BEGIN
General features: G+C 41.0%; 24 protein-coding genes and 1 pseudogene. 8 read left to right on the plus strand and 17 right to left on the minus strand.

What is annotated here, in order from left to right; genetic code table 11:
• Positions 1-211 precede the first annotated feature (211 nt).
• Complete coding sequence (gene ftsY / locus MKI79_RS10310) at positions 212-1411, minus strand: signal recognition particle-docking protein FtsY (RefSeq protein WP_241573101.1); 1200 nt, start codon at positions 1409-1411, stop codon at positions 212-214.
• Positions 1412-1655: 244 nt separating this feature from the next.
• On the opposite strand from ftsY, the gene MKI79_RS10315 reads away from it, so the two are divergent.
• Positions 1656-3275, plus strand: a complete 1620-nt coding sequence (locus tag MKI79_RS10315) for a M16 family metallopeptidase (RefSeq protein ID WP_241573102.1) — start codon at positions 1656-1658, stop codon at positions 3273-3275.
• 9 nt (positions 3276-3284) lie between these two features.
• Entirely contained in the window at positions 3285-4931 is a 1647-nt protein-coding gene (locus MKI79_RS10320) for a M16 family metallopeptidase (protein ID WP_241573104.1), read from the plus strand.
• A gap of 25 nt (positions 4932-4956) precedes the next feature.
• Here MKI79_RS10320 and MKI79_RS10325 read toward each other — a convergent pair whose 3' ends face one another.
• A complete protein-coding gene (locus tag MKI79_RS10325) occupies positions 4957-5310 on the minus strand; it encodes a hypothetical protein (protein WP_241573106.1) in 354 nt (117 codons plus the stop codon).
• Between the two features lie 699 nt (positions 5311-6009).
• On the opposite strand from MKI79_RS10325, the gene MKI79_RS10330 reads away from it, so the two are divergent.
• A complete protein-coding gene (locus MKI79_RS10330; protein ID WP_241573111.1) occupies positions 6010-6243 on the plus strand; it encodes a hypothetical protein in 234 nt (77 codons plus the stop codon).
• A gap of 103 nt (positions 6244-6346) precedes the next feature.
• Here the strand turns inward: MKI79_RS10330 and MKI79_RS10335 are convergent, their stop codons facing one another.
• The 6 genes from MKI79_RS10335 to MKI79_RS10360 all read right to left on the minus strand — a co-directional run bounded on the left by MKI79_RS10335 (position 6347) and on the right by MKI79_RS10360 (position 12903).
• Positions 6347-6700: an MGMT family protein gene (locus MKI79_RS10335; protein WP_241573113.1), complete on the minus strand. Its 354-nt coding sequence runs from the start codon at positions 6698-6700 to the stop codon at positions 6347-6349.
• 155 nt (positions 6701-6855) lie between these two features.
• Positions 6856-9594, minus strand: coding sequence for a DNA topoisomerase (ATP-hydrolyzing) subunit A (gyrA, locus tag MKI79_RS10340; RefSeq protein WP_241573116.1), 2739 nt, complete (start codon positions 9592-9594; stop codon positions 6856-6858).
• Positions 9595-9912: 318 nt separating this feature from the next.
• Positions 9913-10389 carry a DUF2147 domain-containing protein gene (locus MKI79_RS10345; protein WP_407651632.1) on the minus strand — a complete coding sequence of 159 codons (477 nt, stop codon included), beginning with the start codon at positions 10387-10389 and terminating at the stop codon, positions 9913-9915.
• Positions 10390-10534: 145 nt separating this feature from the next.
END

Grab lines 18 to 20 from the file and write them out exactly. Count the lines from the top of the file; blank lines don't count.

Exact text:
• The 6 genes from MKI79_RS10335 to MKI79_RS10360 all read right to left on the minus strand — a co-directional run bounded on the left by MKI79_RS10335 (position 6347) and on the right by MKI79_RS10360 (position 12903).
• Positions 6347-6700: an MGMT family protein gene (locus MKI79_RS10335; protein WP_241573113.1), complete on the minus strand. Its 354-nt coding sequence runs from the start codon at positions 6698-6700 to the stop codon at positions 6347-6349.
• 155 nt (positions 6701-6855) lie between these two features.